Work-from-Home Intensifies Network Compromises, Study Shows

Work-from-Home Intensifies Network Compromises, Study Shows

A recent study conducted by Finnish company Arctic Security found that the massive work-from-home movement as a result of the COVID-19 crisis has resulted in the intensification of network compromises.

According to Arctic Security, between January and March of this year, it observed an uptick in the number of organizations experiencing network compromises. Arctic Security said that for a small country, Finland’s normal number of organizations that experience network compromise is approximately 200. Starting in the third week of March of this year, the company said, the number of organizations that experienced network compromise jumped to 800.

This uptick of the number of organizations that experienced network compromise, Arctic Security said, was also observed in eight other countries in Europe, including Sweden, Norway, Denmark, Netherlands, Belgium, UK, Austria and Italy, with more than 10,000 organizations had their network compromised in March 2020.

The same uptick of the number of organizations that experienced network compromise, Arctic Security said, was also observed in the U.S., with the number of organizations that experienced network compromised, more than doubled, from 20,000 in January 2020 to more than 50,000 in March 2020.

Strong Correlation Between Numbers of Compromised Networks and Increase in Remote Workers

According to Arctic Security, there’s a strong correlation between the numbers of organizations that experienced network compromise and the increase in remote workers. The week that the uptick happened in Finland, the Finnish Government had issued a strong recommendation for citizens to stay home and work. This stay-at-home guidance had also been put in place in other European countries, in the U.S. and in most countries worldwide.

Arctic Security said that work from home means the number of people using a virtual private network (VPN) to connect to their organizations’ systems has increased by orders of magnitude. “Our analysis indicates that the employees’ computers were already hacked before COVID-19 made the news, but were lying dormant behind firewalls, blocking their ability to go to work on behalf of the threat actors,” Lari Huttunen, Senior Analyst at Arctic Security said. “Now those zombies are outside firewalls, connected to their corporate networks via VPNs, which were not designed to prevent malicious communications.”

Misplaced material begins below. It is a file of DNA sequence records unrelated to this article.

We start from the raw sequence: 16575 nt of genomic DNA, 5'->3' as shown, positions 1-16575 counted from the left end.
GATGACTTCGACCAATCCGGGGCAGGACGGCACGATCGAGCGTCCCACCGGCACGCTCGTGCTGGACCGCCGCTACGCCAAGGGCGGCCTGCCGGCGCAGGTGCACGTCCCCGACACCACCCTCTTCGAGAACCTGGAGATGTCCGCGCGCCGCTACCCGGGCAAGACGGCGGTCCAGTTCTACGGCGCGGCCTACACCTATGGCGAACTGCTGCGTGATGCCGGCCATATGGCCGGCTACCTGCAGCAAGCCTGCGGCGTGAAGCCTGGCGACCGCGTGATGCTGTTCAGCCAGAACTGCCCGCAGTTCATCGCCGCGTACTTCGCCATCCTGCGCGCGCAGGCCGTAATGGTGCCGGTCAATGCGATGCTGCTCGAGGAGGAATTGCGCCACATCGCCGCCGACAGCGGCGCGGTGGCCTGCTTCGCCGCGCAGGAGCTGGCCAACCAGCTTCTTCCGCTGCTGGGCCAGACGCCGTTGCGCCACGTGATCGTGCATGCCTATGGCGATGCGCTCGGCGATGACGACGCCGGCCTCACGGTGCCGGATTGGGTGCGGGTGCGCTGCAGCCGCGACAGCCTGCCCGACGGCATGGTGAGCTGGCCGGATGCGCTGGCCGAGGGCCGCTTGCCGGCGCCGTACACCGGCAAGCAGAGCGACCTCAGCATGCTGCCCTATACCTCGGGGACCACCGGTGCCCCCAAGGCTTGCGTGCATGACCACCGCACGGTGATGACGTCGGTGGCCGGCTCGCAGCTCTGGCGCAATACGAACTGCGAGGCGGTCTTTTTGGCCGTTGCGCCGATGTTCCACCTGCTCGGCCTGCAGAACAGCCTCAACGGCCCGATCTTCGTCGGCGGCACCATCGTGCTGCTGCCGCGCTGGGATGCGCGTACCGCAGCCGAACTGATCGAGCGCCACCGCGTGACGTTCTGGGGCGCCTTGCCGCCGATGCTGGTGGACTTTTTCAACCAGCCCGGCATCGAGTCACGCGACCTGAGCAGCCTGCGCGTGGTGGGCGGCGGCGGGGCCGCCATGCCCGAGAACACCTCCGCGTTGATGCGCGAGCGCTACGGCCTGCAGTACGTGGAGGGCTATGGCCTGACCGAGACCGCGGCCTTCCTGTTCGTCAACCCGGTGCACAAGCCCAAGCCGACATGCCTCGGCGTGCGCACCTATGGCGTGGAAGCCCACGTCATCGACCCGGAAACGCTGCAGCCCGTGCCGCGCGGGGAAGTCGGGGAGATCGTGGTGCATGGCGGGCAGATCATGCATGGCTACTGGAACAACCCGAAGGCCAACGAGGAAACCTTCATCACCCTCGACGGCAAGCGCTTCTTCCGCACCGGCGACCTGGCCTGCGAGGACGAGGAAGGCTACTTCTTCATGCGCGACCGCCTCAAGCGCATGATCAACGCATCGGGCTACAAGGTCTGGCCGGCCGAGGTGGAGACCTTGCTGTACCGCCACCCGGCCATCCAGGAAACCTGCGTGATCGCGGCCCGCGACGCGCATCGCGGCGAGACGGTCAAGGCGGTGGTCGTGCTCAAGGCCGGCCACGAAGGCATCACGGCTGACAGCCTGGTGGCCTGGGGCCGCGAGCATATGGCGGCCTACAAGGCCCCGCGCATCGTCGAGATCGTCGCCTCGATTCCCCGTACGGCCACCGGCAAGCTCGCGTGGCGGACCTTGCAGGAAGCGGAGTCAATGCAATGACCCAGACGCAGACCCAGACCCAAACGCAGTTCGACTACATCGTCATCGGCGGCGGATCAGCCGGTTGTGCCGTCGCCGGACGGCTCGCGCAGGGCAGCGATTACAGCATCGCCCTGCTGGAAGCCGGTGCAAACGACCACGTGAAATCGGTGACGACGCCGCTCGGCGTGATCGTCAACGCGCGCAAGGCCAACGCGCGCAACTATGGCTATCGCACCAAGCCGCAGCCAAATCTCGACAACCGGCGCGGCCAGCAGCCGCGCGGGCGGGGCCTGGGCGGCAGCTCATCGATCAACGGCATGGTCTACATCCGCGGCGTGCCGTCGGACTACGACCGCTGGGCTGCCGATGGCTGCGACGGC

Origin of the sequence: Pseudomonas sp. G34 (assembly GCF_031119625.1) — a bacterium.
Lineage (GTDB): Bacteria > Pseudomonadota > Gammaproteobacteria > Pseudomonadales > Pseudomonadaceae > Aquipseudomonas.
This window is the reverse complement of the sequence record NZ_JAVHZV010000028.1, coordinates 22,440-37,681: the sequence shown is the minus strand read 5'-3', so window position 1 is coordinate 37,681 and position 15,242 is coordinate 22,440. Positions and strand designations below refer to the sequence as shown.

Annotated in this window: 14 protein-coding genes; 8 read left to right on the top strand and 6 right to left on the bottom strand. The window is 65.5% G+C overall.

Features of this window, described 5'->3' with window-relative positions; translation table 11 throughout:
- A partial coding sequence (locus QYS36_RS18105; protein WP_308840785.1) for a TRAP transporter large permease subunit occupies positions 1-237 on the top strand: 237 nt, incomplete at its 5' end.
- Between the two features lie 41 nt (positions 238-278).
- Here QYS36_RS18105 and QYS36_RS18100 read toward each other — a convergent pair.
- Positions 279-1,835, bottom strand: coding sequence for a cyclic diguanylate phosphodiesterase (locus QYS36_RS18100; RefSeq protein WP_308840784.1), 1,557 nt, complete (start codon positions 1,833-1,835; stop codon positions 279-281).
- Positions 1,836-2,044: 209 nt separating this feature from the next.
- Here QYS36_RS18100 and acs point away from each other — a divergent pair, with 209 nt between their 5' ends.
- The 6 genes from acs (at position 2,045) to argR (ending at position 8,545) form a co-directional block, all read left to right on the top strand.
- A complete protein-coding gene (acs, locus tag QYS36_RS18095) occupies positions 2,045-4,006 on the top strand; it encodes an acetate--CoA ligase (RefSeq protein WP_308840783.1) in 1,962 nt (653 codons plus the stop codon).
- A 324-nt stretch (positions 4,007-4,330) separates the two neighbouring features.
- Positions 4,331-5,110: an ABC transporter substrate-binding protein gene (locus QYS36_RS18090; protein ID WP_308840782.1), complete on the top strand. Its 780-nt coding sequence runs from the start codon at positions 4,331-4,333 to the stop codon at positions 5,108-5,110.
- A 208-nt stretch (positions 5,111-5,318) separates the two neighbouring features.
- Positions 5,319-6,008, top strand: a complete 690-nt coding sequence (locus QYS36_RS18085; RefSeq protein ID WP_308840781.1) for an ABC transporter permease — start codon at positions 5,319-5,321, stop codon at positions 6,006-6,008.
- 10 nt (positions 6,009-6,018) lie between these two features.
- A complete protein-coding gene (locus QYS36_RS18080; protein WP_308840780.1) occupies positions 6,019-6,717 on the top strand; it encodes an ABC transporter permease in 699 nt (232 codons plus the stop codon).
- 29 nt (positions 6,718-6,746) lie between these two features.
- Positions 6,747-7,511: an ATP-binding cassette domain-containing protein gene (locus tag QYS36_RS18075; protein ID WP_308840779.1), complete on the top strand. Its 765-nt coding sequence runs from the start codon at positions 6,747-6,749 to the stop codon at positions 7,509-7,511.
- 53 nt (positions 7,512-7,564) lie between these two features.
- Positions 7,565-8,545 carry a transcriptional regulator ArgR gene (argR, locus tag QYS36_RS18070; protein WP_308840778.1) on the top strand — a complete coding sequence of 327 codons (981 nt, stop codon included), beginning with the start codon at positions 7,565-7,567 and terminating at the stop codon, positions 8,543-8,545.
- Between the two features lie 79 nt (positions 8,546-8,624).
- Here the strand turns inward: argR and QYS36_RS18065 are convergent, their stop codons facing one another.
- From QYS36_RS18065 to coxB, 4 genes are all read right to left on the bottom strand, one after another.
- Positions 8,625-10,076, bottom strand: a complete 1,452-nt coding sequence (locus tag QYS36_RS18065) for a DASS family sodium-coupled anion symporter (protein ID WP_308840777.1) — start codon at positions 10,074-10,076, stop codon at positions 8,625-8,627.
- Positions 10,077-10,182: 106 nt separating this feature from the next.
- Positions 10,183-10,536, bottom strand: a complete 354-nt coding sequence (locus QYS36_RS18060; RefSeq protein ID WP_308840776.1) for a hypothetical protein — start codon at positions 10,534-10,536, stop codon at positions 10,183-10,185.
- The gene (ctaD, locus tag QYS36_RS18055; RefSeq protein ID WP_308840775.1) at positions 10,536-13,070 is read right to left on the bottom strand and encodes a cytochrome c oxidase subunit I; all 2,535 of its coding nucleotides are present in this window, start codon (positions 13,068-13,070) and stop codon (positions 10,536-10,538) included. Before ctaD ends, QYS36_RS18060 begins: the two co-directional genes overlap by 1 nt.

Continued Exploitation Post Pulse Secure VPN Patching

The U.S. Cybersecurity and Infrastructure Security Agency (CISA), meanwhile, issued an alert warning that computers that were already hacked before COVID-19, specifically by exploiting the security vulnerability designated as CVE-2019-11510 runs the risk of continued exploitation even though a patch has been applied.

CVE-2019-11510 is a security vulnerability in affected Pulse Secure VPN versions that allows an unauthenticated remote attacker to send a specially crafted URI to perform an arbitrary file reading vulnerability. By exploiting this vulnerability, an attacker will be able to view files, including plain text cache of credentials for past Pulse Secure VPN users and information of the Pulse Secure VPN sessions that was used for authentication.

As a result of this arbitrary file reading vulnerability, an attacker can pretend to be a legitimate user and connect to the victim’s Pulse Secure VPN. The following are the affected Pulse Secure VPN versions that are vulnerable to the security vulnerability CVE-2019-11510:

– Pulse Connect Secure 9.0R1 – 9.0R3.3

– Pulse Connect Secure 8.3R1 – 8.3R7